Acupressure S.O.S. for Hayfever
Published 16th April 2020
Hurrah! The sunshine is finally here after many, many long months in the darkness. The trees are full of beautiful blossom and the grass is growing. But whilst most of the country is enjoying the outdoors, you are sat inside dreading the start of the hay fever season. Sore, red, hot eyes, streaming nose, non-stop sneezing and that awful itching at the back of your throat.
I suffered with Hayfever from the age of about 7. Yet two years ago it pretty much stopped. I can’t explain why and I’d like to think that it is because I am healthier, fitter and practice acupuncture. My lungs are definitely stronger and my diet is far better.
But, for many years I dreaded going outside in the summer months because I appeared to be completely allergic to it. This wasn’t easy growing up in the middle of the countryside and I was dosed up on all kinds of medications and nasal sprays. So I understand what it feels like to spend most of your summer washing your face in cool water, pouring eye drops in and washing contact lenses out.
The TCM view
The symptoms of hay fever are usually considered in Traditional Chinese Medicine, to be a result of an invasion of wind heat, affecting the Lungs. This invasion obstructs the nose and impairs the diffusing and descending function of the Lung Qi.
It is the job of the Wei Qi (similar to the western immune system) to protect the body from such invasions. So for a longer term plan, a TCM practitioner would look to strengthen the Wei Qi, by nourishing the spleen. (For more information on this, you can take a look at my blog about strengthening the Wei Qi).
As mentioned, it is the function of the Lungs to disperse the Wei Qi around the body properly. The Lung Qi is also meant to descend down the body, where it is grasped and anchored down by the Kidneys. So if the Lung Qi is going upwards (rebellious Qi), in the wrong direction, this would manifest as coughing and sneezing. Therefore, in order to reduce sneezing, we must strengthen the Kidneys as well as the Lungs.
Acupressure points can help
Ideally, to eliminate your hayfever symptoms, a course of acupuncture would be recommended. However, given the social distancing measures in place to combat Covid-19, a self-administered acupressure treatment is currently the best option available. Use a firm pressure to massage the point, for between 40 seconds to 1 minute. For children and the elderly, use a gentler pressure for approx 30 seconds.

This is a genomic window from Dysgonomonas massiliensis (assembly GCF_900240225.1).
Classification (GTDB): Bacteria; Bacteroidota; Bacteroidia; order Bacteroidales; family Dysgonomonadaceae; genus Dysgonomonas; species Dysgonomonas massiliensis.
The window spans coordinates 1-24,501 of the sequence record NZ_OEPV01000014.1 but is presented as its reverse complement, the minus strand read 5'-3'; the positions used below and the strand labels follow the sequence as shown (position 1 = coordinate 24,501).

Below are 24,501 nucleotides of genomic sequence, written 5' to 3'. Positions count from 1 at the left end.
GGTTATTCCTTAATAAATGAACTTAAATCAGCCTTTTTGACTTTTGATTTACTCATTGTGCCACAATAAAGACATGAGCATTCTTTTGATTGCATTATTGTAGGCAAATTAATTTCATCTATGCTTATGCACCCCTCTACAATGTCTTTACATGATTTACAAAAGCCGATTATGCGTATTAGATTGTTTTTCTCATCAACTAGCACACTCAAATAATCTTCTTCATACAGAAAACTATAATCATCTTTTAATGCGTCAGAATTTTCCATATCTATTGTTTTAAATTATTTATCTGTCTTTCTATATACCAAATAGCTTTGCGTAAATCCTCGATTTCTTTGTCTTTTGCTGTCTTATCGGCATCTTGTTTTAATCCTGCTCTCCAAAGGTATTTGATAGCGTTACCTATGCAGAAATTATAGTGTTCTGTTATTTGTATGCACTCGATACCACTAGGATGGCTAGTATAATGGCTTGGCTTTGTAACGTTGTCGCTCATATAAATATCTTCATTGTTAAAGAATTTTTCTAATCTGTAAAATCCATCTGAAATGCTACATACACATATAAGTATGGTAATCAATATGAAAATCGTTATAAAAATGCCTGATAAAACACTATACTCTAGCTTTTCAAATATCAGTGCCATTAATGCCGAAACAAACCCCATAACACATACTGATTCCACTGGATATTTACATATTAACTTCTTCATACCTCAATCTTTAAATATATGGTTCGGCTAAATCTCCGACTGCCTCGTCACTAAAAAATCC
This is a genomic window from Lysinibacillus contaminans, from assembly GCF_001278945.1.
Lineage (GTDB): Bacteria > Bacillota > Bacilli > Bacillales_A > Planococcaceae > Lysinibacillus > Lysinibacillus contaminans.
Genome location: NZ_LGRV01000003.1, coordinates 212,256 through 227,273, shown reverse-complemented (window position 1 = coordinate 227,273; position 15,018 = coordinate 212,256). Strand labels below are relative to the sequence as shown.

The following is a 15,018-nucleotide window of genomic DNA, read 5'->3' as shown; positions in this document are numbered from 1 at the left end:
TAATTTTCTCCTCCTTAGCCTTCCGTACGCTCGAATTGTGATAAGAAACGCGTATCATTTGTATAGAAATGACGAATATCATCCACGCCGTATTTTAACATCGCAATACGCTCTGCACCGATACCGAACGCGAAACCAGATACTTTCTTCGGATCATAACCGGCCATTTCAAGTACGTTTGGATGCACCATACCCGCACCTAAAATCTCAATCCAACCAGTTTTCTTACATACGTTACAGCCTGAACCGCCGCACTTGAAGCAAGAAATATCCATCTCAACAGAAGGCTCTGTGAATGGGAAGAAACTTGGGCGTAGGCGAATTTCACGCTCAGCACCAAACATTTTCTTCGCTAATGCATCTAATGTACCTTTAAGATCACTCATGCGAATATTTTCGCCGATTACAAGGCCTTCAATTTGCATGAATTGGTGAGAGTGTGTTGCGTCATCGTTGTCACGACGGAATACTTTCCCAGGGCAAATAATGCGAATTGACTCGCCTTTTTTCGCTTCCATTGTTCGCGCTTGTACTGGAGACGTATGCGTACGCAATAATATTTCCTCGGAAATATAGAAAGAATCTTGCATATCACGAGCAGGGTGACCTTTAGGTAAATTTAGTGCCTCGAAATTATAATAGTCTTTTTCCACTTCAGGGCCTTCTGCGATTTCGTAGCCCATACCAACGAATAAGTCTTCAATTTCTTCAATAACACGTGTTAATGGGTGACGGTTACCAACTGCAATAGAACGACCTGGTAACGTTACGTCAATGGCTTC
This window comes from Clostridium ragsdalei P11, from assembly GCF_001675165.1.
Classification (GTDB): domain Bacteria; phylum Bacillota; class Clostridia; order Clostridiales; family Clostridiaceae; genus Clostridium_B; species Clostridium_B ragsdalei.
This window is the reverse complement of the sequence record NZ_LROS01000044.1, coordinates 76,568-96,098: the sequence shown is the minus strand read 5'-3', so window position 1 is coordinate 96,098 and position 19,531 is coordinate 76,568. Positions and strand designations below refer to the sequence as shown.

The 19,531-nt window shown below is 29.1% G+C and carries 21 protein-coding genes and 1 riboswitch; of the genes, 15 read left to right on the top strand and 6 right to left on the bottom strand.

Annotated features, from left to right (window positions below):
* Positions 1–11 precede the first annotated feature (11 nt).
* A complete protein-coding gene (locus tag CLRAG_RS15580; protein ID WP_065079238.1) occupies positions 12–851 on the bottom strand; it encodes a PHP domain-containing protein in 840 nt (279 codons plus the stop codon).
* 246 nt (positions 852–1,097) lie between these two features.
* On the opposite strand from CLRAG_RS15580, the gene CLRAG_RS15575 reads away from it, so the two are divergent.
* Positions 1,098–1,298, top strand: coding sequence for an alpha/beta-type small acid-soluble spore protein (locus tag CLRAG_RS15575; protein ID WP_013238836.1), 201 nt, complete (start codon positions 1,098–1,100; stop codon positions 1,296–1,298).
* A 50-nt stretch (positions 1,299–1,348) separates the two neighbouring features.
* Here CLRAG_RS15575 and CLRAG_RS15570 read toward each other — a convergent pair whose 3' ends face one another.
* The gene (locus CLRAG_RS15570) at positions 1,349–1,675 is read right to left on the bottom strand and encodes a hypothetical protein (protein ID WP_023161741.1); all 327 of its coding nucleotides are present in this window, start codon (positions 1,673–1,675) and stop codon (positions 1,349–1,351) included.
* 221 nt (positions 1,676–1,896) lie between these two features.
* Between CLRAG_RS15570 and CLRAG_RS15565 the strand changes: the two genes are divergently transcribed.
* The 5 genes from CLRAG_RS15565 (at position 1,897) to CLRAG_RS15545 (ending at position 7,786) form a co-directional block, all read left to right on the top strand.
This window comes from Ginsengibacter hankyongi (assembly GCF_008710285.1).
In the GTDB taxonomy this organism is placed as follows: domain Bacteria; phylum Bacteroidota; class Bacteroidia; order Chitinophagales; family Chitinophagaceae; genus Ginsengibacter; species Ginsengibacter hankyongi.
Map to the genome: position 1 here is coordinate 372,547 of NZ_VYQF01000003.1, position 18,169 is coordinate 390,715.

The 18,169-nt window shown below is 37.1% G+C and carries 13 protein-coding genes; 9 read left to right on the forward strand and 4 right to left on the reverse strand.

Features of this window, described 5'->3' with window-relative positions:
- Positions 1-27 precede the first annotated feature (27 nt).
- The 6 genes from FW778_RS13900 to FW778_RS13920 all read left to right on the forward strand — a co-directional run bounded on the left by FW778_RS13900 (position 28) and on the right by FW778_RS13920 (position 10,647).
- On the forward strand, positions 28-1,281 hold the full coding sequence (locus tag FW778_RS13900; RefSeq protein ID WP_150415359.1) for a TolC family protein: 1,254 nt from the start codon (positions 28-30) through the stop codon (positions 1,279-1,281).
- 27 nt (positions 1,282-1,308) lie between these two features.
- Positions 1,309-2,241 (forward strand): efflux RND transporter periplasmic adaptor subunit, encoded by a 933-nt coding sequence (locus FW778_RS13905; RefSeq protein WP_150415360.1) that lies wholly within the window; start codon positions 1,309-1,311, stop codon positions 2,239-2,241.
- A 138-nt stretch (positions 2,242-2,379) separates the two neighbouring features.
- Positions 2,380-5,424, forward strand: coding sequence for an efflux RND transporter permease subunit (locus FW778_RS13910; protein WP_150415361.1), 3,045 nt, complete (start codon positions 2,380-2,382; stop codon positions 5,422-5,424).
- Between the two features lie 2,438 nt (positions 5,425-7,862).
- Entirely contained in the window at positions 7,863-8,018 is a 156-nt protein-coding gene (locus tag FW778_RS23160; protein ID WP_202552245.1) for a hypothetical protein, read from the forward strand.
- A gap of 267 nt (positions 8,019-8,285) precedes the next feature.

I’ve uploaded a video to YouTube showing you how to give yourself this treatment. Just click here to view it.
To clear a blocked, congested nose. Massage firmly on both sides adjacent to the nostril.
To help clear and calm the eyes. Massage this point on the inner point of both eyebrows.
This point is about a finger’s width back from the hairline. Clears the eyes and the nose. Calms the mind.
Known as an ‘extra-ordinary” point in the middle of the eyebrows, this clears heat from the eyes, unblocks the nose. It’s also very calming.
The Kidney source point is on the inside of the ankle. Half way between the medial malleolus (ankle bone) and the achilles tendon. Use this to strengthen Kidneys which anchor the Lung Qi and improve sneezing.
Regular Repetition Reaps Rewards!
Hopefully these acupressure points will begin to ease your symptoms. You will need to do them 2- 3 times a day, every day. The more often you can incorporate them into your daily routine, the better results you should get. Obviously, make sure your face and hands are washed before you start. You don’t want to be moving more pollen around your face.
I hope they help. I am offering free Zoom consultations at the moment if you’d like to have a chat about how I can help you. Just book in online here.
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